21 March 2017

For the Greater Glory

Abraham Lincoln once recited a line from the Gospel that has been quoted often over the years and especially recently. Lincoln delivered that line in a speech that he gave on June 16, 1858 as he accepted the Republican nomination for the U.S. Senate seat from Illinois that was held by Stephen A. Douglas. This speech is most remembered for Lincoln's quotation of the biblical phrase, "A house divided against itself cannot stand." (Mark 3:25, Matthew 12:25)

The Republican Party was being newly formed at the time by an odd coalition of folks whose only unity consisted in their abhorrence of slavery. The new Republican Party contained former members of the Whig Party who opposed slavery, members of the Free Soil Party, Democrats who opposed the Kansas Nebraska Act, former members of the "Know Nothings Party who viewed slavery as a threat to political freedom, and abolitionists who sought a political outlet for their hatred of slavery. It was Lincoln's task to pull these different groups together in order to build a consensus strong enough to hold the Union together. We are now at another point is history when our Union is becoming divided against itself, but what is the solution to save us from so much civil strife?

I believe that the solution can also be found in scripture.  Jesus says in Mark 12:31 and Matthew 22:39, “Thou shalt love thy neighbor as thyself.” Yes, of course, that is easy for us to say, especially when we speak from a high horse or a high pulpit. As a practical matter, however, what might be the mechanism for the change in thinking that could result in such a change of heart? I found an answer in something written long ago by St. Augustine. Who wrote: “Love men, slay error; without pride be bold in the truth, without cruelty fight for the truth.” (Diligite homines, interficite errores; sine superbia de veritate præsumite, sine sævitia pro veritate certate.)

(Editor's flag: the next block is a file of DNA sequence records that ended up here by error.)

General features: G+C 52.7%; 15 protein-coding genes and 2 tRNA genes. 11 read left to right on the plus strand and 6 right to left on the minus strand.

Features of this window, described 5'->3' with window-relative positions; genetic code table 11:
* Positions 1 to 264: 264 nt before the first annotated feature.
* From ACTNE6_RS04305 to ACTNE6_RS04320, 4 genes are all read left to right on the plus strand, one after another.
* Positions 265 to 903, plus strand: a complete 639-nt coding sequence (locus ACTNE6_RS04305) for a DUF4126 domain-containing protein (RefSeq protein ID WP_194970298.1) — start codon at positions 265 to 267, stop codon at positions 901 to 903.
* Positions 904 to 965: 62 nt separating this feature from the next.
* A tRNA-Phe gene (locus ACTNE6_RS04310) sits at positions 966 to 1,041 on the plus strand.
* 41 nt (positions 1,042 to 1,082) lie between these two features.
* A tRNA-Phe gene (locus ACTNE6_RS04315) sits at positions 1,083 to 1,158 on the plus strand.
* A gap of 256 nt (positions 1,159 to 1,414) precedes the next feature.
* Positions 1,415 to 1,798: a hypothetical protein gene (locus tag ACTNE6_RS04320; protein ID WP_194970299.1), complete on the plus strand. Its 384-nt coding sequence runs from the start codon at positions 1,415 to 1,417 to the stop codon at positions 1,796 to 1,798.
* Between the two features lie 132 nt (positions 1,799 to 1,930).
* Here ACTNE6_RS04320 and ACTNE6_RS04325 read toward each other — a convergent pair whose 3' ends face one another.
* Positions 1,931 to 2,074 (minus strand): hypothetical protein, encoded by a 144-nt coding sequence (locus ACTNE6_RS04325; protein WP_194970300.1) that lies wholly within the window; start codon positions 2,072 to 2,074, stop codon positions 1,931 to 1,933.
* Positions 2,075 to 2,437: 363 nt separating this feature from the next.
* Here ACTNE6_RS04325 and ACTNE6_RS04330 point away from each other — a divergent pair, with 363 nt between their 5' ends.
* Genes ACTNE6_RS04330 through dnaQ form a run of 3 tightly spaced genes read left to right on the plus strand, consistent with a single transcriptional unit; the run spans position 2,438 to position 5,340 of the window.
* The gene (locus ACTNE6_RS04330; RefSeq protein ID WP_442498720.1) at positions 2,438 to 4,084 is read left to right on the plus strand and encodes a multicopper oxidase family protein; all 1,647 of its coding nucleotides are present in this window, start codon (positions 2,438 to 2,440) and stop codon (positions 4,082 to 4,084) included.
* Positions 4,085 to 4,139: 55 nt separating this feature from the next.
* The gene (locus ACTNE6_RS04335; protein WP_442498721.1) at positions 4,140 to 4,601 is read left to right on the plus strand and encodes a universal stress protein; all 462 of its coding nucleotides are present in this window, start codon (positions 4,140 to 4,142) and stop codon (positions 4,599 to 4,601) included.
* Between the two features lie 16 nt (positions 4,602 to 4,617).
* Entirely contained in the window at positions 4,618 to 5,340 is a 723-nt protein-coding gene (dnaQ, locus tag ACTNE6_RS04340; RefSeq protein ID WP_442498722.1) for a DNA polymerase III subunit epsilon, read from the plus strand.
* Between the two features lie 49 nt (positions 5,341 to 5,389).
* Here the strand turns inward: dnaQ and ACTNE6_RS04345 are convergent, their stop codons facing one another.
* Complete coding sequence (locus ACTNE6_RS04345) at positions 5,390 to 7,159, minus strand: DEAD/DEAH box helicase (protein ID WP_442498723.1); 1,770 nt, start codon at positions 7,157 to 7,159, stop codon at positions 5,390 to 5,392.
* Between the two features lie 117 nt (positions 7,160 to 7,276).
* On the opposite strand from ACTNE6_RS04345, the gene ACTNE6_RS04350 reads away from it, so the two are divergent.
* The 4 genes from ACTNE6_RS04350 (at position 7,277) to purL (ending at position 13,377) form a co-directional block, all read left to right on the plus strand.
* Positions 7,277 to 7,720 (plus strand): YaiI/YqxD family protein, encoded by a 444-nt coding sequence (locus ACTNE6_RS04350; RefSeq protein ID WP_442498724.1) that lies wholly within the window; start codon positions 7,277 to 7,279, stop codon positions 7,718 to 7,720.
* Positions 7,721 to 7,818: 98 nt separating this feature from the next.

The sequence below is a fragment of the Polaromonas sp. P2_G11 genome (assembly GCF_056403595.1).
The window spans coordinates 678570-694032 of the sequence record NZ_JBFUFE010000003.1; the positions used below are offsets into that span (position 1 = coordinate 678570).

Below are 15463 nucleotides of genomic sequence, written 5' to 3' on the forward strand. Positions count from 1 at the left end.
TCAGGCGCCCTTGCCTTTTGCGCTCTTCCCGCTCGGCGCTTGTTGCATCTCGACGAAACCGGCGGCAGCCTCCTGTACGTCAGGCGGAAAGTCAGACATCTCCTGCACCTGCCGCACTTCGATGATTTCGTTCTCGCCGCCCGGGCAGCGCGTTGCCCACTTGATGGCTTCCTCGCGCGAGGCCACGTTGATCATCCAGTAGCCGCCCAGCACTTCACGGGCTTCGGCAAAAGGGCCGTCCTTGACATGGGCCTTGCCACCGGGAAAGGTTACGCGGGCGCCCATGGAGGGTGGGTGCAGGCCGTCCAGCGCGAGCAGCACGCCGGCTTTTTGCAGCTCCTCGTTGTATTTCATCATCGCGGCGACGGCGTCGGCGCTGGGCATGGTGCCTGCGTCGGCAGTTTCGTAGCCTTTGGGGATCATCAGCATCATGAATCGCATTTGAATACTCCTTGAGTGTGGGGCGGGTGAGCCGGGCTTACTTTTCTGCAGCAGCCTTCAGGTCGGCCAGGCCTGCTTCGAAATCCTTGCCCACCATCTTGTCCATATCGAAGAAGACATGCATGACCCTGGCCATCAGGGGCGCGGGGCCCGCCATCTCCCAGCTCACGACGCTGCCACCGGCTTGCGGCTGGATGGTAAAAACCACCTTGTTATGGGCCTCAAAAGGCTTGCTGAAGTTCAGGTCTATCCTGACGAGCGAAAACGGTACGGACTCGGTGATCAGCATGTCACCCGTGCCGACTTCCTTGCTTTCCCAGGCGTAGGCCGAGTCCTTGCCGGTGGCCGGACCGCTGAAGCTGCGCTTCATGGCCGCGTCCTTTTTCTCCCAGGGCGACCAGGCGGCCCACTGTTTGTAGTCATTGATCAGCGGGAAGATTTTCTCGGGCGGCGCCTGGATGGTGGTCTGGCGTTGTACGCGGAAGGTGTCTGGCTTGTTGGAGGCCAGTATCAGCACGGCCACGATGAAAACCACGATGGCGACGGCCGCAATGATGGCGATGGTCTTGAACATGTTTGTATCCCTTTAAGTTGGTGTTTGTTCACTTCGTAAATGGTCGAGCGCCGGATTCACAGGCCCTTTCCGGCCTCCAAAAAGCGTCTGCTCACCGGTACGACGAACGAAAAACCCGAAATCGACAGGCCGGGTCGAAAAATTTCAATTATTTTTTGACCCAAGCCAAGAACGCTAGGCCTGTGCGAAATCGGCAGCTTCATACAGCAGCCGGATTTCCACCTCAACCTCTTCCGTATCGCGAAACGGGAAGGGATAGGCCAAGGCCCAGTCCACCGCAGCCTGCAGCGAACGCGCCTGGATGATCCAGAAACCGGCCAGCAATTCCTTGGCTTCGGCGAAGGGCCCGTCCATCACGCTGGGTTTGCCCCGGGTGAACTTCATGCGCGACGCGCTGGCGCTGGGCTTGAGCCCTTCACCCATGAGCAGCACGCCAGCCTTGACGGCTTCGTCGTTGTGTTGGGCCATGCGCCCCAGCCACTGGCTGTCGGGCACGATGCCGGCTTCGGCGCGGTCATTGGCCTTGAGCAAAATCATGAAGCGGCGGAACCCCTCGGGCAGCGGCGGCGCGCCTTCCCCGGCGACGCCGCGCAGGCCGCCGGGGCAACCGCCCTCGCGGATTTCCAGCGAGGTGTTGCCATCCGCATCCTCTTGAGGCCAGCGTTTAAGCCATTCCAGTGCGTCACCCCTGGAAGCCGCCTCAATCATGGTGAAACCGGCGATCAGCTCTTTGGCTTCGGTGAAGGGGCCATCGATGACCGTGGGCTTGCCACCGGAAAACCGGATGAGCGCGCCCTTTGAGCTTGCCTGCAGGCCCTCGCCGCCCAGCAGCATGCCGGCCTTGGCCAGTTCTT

We must remember that we all make mistakes and that we will be judged by God as to whether the mistakes that we make are just errors without malice or if they are sins of omission or commission. In the meantime whatever mistakes that we perceive about others by using our five senses are either violations of societal laws or common errors, both of which may or may not be subject to temporal punishment depending upon the power and authority of the court that does the judging including the court of public opinion.

Time and again we see people who worship the same God yet hate each other. We also see patriots from various political parties who profess to love their country but do not love people who are not just like them and so there are people of different races and denominations who hate each other. The solution therefore is to hate error but love people. How? Through empathy, education, and charity toward all. By understanding that most hatreds are rooted in humiliation, envy, and fear brought on by ignorance. If the United States is truly “One nation under God, indivisible, with liberty and justice for all” then it should carry the seal of God which is Truth. Our task is not to tear down but to build up, to build a consensus based upon unity in spirit, “Ad Majorem Dei Gloriam” - “For the Greater Glory of God” (the motto of St. Ignatius, The Jesuit Order, and Pope Francis).


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I was born and raised in Chicago, Illinois, U.S.A. I have been living in Mexico since January 6th, 1999. I am continually studying to improve my knowledge of the Spanish language and Mexican history and culture. I am also a student of Mandarin Chinese.